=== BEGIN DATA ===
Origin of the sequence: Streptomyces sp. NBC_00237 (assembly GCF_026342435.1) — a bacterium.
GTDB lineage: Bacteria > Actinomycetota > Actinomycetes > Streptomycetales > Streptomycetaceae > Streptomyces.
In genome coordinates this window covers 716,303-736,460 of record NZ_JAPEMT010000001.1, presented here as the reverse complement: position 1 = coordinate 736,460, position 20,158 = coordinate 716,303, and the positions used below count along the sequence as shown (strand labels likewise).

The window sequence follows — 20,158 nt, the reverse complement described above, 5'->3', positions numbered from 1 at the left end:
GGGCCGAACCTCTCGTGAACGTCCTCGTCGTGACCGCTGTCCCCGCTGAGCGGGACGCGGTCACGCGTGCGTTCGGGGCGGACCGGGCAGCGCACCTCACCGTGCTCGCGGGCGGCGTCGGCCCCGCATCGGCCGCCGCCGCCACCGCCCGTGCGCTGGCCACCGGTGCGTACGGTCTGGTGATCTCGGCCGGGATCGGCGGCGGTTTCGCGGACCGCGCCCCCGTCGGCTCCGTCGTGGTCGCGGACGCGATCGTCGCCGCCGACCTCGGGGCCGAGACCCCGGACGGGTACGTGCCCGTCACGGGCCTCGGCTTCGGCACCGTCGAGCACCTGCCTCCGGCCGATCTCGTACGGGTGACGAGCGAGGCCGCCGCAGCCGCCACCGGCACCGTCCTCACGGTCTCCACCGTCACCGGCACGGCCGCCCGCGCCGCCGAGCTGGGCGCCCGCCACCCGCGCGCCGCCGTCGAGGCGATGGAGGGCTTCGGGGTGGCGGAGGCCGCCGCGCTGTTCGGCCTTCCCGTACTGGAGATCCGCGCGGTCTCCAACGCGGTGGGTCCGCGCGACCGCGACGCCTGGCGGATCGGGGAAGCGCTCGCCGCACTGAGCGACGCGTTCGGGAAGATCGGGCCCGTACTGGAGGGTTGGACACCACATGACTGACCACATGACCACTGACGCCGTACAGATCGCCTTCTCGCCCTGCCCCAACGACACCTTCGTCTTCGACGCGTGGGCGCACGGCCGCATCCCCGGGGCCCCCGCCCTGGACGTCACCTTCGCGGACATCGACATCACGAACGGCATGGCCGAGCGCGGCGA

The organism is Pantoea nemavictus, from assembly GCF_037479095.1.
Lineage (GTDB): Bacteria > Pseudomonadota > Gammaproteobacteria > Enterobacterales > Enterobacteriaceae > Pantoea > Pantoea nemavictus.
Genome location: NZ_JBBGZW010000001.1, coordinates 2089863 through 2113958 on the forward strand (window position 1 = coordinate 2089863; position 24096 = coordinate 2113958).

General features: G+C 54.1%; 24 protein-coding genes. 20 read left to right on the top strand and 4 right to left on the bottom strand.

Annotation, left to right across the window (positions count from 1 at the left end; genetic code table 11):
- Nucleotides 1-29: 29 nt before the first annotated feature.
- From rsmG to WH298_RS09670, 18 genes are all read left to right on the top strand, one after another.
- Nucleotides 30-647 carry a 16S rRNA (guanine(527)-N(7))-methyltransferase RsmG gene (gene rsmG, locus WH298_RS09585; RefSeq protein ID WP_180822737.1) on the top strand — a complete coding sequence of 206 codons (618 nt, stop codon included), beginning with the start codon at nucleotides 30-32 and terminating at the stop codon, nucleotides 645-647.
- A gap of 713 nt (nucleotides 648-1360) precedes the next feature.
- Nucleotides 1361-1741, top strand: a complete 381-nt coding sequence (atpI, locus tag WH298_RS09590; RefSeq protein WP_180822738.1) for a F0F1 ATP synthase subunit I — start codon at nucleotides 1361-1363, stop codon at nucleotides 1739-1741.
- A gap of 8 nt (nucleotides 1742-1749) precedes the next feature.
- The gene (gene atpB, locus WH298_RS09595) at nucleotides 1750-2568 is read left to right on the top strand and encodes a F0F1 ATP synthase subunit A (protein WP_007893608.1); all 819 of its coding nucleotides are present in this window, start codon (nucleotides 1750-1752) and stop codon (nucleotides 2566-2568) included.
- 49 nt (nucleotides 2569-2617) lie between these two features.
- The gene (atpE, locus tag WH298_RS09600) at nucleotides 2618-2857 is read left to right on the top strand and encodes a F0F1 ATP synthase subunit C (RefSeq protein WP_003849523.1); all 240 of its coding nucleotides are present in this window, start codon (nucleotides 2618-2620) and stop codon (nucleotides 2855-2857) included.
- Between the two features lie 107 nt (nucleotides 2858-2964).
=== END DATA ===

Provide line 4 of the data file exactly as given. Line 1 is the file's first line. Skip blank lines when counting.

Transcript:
The window sequence follows — 20,158 nt, the reverse complement described above, 5'->3', positions numbered from 1 at the left end: